Times of India: March 12, 2015
New Delhi: India’s economy is recovering and its ability to withstand external shocks has improved. Terming Indian economy a ‘bright spot’ on the global economic landscape, IMF on Wednesday raised its growth forecast for the current fiscal to 7.2 per cent, even as it called for steps to revitalize the investment cycle and accelerate structural reforms in the country.
In an annual report, the IMF forecast that Asia’s third-largest economy would grow by 7.5 percent in the 2015/16 fiscal year that starts on April 1, up from 7.2 per cent in the year now ending. However, Prime Minister Narendra Modi’s annual budget, the target growth forecast was up to 8.5 percent in 2015/16 – making India the world’s fastest-growing large economy ahead of China.
The new forecasts have taken into account a revised methodology adopted by India earlier this year for calculating the GDP figures, about which IMF said that the country has “improved the way it measures economic output”.
The new methodology, however, has been termed as ‘puzzling’ initially by some including Chief Economic Advisor Arvind Subramanian and RBI Governor Raghuram Rajan. Incidentally, both Subramanian and Rajan have been with IMF in the past.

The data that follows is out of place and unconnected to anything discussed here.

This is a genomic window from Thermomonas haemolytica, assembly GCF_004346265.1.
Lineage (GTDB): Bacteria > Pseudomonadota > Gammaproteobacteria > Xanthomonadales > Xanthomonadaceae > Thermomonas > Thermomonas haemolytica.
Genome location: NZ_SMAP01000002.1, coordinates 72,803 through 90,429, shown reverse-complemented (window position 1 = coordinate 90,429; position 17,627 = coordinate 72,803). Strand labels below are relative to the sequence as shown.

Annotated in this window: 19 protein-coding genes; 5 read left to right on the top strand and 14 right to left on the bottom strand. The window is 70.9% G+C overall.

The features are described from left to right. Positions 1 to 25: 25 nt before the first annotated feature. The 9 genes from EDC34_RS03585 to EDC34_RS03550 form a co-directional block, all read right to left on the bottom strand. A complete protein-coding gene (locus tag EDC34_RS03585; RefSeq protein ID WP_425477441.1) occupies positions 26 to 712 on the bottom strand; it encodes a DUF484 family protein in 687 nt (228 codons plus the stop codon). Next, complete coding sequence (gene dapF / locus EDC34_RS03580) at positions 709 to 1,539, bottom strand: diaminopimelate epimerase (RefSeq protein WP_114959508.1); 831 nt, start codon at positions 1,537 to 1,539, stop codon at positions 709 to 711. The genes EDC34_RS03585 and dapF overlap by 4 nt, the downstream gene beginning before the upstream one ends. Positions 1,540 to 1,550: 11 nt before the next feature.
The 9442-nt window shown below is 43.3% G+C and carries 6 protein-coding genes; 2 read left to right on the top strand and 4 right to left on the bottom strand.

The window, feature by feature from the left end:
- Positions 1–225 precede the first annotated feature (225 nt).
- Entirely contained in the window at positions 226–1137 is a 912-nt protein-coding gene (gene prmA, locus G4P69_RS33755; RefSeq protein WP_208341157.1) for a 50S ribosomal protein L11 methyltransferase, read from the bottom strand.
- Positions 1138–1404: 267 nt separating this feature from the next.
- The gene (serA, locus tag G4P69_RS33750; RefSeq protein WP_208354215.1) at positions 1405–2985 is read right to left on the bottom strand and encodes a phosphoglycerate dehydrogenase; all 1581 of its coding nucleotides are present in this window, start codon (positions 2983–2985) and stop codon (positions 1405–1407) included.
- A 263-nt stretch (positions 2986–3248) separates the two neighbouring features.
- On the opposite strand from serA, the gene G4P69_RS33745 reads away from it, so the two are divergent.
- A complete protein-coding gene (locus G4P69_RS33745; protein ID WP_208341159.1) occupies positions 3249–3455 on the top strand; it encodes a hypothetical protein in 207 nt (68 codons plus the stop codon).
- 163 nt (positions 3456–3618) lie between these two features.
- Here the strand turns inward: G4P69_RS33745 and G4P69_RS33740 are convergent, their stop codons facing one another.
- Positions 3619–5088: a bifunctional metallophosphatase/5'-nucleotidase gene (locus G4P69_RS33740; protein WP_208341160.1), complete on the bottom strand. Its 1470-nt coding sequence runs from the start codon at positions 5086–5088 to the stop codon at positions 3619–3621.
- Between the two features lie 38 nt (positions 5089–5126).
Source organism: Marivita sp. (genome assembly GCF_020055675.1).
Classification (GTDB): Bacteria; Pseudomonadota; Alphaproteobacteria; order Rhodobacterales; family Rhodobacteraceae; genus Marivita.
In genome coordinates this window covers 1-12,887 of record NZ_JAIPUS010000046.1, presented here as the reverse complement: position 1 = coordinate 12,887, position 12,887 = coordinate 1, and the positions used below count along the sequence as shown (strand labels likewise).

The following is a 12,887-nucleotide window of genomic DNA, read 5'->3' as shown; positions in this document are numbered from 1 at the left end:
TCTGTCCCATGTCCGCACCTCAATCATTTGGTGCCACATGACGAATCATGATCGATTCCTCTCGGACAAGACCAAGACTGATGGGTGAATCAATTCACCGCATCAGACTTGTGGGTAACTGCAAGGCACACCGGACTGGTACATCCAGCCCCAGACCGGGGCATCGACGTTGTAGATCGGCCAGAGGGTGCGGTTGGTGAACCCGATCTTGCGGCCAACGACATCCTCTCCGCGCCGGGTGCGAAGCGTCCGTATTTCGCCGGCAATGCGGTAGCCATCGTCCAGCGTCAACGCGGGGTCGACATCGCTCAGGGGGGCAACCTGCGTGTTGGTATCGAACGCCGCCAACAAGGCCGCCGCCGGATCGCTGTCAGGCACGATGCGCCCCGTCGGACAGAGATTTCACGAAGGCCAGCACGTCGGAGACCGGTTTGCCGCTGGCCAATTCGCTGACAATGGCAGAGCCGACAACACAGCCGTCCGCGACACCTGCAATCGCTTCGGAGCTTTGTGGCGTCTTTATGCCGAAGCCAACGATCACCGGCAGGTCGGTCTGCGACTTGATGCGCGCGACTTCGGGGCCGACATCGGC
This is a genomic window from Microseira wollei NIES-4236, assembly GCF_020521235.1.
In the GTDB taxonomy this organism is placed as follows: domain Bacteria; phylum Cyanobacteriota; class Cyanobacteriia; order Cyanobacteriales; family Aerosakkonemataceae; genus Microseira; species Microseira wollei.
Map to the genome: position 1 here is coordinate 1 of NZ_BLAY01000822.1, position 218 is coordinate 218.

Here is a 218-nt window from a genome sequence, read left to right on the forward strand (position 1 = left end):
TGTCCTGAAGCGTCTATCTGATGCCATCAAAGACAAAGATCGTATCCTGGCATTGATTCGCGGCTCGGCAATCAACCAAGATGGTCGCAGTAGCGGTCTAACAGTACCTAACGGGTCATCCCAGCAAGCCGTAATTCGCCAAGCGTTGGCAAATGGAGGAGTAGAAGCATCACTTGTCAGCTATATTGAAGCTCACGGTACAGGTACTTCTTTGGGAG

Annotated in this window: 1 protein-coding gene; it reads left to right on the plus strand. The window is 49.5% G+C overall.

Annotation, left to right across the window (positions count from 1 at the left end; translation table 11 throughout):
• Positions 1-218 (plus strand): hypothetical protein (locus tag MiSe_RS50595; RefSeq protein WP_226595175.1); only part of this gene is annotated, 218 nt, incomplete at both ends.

Last year, IMF had forecasted a growth rate of 5.6 per cent for the current fiscal, and 6.4 per cent for the next.
The Indian economy is reviving, helped by positive policy actions that have improved confidence and lower global oil prices, the IMF said, while anticipating stronger growth in the next fiscal on the back of stronger investment flows following improvements to the business climate.
To continue on this trend, India needs to revitalise the investment cycle and accelerate structural reforms, it said in its annual assessment report for the country.
“Indian economy is the bright spot in global landscape, becoming one of the fastest-growing big emerging market economies in the world,” IMF said in a report after its recently concluded annual consultations with India.
“Growth numbers are now much higher and the current account deficit is comfortable, in part due to the fall in gold imports and lower oil prices,” IMF Mission Chief for India Paul Cashin said.
“New investment project announcements have started to pick up, particularly in the power and transport sectors,” he said, while adding that bolstering financial sector health and further financial inclusion would support growth going ahead.
IMF said that the country is well placed to cope with external shocks, although there are possible risks on the horizon, both external and domestic.
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